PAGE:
British Foreign Policy Since Suez 1956-1968 was written by Donald Maclean, a British civil servant who was also one of the Cambridge Five who spied for Russia from the 1930s to well after World War II.
Maclean wrote the book in 1986 when he was living in Moscow after he defected to Russia in 1951 after his spying was discovered. Hodder and Stoughton published the book in the UK with Foreign Office approval.
I bought a second-hand copy (which I am still reading) after it was mentioned by Roland Philipps in his biography of Maclean published last year under the title A Spy Named Orphan: The Enigma of Donald Maclean. I enjoyed reading Maclean’s biography for a couple of reasons. It showed Maclean to be a complex, tortured, principled and highly intelligent and capable man.
And it made me reflect on how I would have behaved if I had been similarly motivated as a young man. I don’t think I would have lasted five minutes, and it is a reflection of Maclean’s capability that he did it for years.
It also showed how divided loyalties involve some kind of self-delusion – a young man’s (or woman’s) game.
I knew of Donald Maclean and the Cambridge spies, after all I am British and grew up with the revelation in 1979 of Anthony Blunt’s spying.
Blunt was Professor of the History of Art at the University of London, director of the Courtauld Institute of Art, and Surveyor of the Queen’s Pictures.
Blunt was giving immunity from prosecution (why?) in 1964 in return for spilling the beans, but it was kept secret from the public for another fifteen years.
And I grew up with the talk of the fifth spy, the unknown man in the UK establishment, a big secret until an MI5 agent revealed what he knew in a book he wrote and had published in Australia.
It was all exciting stuff, but until I read Roland Philipps’ biography of Maclean I thought Maclean was a minor civil servant.
In fact he was high up in the service, privy to all kinds of secrets at the highest level, and in line for an appointment as British Ambassador to the United States.
There’s a lot of interesting stuff in British Foreign Policy Since Suez 1956-1968 about Britain’s relationship with Europe and the United States. Maclean talks about the changing fortunes of Britain and the history of the uneasy straddling of the two that Britain has been pursuing since the Second World War. I will write something about that when I have read a bit more. It interests me not least because of the the looming Brexit.
For the moment I want to talk about the dropping of the atomic bombs on Japan.
I knew that the pursuit of a viable weapon was a joint British and US effort. I thought, though, that the decision to drop the bombs rested solely with the USA.
What I learned from Maclean’s book was that there was an agreement between Britain and the United States that the bomb would only be used with the consent and agreement of both countries. In plain English, Britain gave approval to the use of the atomic bombs dropped on Hiroshima and Nagasaki.
I googled to see what I could find about this and found an article from 2013 in Japan Times which states:
Britain supported the use of atomic bombs by the United States against Japan in World War II about a month before the first one was dropped on Hiroshima, documents recently declassified by the U.S. National Archives and Records Administration showed.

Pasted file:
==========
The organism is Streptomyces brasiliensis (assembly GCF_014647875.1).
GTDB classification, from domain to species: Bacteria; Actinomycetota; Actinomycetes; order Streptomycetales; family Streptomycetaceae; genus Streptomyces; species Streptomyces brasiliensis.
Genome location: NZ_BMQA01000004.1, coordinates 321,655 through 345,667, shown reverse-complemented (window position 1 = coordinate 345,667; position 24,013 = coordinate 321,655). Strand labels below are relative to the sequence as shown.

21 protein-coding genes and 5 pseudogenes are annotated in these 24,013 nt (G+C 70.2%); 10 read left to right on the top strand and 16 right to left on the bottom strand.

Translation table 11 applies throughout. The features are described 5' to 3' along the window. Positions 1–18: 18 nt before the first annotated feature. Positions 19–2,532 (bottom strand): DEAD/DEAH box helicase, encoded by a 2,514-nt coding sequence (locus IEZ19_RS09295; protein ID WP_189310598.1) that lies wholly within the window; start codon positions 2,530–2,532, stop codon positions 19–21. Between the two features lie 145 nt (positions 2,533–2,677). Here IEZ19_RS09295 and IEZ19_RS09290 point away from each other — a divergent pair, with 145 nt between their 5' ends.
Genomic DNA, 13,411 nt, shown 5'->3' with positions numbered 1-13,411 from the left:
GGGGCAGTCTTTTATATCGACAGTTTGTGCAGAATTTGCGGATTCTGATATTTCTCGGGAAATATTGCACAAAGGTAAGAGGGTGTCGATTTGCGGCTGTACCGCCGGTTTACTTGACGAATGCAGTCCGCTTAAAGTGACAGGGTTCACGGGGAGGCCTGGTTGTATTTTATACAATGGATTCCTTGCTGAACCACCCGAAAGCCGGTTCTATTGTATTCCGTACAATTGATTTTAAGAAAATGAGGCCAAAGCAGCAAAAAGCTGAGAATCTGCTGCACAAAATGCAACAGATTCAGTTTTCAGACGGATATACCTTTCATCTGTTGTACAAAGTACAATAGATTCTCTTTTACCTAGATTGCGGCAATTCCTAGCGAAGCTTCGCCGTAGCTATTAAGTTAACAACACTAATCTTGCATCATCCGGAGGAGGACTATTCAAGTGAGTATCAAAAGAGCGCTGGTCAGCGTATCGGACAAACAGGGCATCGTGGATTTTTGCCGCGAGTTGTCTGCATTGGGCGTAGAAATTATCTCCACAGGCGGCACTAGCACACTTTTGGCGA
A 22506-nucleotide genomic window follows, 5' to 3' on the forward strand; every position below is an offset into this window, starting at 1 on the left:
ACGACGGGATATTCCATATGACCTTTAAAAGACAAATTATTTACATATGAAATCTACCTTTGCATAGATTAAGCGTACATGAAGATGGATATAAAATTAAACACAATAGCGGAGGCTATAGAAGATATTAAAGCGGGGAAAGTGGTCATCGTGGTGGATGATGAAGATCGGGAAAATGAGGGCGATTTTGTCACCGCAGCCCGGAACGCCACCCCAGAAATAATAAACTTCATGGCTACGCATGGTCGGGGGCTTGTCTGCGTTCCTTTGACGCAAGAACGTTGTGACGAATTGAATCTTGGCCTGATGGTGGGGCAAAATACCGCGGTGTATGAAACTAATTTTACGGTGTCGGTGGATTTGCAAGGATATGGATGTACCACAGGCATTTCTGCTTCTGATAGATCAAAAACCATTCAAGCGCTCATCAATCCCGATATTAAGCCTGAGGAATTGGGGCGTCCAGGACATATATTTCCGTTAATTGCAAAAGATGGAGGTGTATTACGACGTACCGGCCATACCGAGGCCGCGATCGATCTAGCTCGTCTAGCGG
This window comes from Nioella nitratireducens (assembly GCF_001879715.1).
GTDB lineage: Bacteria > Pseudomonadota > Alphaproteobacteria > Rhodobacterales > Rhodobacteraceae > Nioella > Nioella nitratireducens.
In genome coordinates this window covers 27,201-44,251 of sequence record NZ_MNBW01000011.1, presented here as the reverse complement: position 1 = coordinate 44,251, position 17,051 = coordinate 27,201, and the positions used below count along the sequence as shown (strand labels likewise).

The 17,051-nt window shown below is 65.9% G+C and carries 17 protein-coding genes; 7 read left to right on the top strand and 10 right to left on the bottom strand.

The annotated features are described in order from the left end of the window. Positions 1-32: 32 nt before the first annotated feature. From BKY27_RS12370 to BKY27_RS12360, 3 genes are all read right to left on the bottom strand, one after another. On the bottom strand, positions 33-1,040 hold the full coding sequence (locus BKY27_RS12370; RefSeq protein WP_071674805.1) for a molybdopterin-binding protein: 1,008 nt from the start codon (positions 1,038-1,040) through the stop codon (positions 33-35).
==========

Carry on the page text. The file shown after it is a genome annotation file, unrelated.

Really though, they just had to read Donald Maclean’s book in which he says, on page 53
The presence of U.S. nuclear bases on U.K. soil and other aspects of the Anglo-American alliance exposes Britain to the risk of nuclear counter-attack should the United States use nuclear weapons against the Soviet Union. This remains true whether the US. fires its first salvo from British bases, from a Polaris submarine in mid-Atlantic from the United States or from some other quarter.
From the point of view of the British sponsors of the alliance, the logic of this situation requires that there should be a binding overall agreement that the United States will not in any circumstances use nuclear weapons against the Soviet Union without British consent. Washington has not been willing to tie its hands in this way, but, besides the guarantees relating specifically to the use of bases in Britain, gave unofficial assurances of a wider character. At the earliest stage of Anglo-American co-operation in nuclear matters—during the manufacture of the first, wartime, atomic bombs—such a binding agreement existed and was applied. From the signing of the Quebec Agreement by Roosevelt and Churchill in August 1943 until its disavowal by the Truman Administration at the end of the war, both countries had a clear-cut obligation, set out in the second clause of the Agreement, not to use nuclear weapons against third parties without each other’s consent. This clause was strictly complied with before the American atomic attack on Hiroshima.
The hiatus was subsequently partially filled by personal assurances from the President to the Prime Minister, given orally and requiring renewal with each change of President.
For an official account of the conclusion of this agreement, and its text, see Margaret Gowing. Britain and Atomic Energy 1939-1945. London. 1964. pp. 164-171